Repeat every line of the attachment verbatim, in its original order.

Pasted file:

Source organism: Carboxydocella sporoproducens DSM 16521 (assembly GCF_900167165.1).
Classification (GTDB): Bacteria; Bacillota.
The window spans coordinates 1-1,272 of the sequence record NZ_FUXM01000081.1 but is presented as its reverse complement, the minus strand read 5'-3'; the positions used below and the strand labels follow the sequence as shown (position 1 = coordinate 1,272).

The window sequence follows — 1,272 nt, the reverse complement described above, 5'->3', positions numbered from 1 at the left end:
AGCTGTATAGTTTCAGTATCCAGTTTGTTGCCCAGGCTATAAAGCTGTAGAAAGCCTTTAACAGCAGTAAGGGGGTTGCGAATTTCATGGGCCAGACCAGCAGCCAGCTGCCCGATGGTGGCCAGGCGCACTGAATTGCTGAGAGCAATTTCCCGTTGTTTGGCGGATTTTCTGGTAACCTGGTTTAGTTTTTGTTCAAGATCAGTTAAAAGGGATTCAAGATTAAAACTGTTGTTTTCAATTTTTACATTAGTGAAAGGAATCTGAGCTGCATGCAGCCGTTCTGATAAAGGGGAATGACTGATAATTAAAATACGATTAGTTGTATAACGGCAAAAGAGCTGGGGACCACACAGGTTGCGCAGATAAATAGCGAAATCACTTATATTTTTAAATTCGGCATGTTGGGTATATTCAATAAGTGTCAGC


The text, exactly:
Source organism: Carboxydocella sporoproducens DSM 16521 (assembly GCF_900167165.1).
Classification (GTDB): Bacteria; Bacillota.
The window spans coordinates 1-1,272 of the sequence record NZ_FUXM01000081.1 but is presented as its reverse complement, the minus strand read 5'-3'; the positions used below and the strand labels follow the sequence as shown (position 1 = coordinate 1,272).

The window sequence follows — 1,272 nt, the reverse complement described above, 5'->3', positions numbered from 1 at the left end:
AGCTGTATAGTTTCAGTATCCAGTTTGTTGCCCAGGCTATAAAGCTGTAGAAAGCCTTTAACAGCAGTAAGGGGGTTGCGAATTTCATGGGCCAGACCAGCAGCCAGCTGCCCGATGGTGGCCAGGCGCACTGAATTGCTGAGAGCAATTTCCCGTTGTTTGGCGGATTTTCTGGTAACCTGGTTTAGTTTTTGTTCAAGATCAGTTAAAAGGGATTCAAGATTAAAACTGTTGTTTTCAATTTTTACATTAGTGAAAGGAATCTGAGCTGCATGCAGCCGTTCTGATAAAGGGGAATGACTGATAATTAAAATACGATTAGTTGTATAACGGCAAAAGAGCTGGGGACCACACAGGTTGCGCAGATAAATAGCGAAATCACTTATATTTTTAAATTCGGCATGTTGGGTATATTCAATAAGTGTCAGC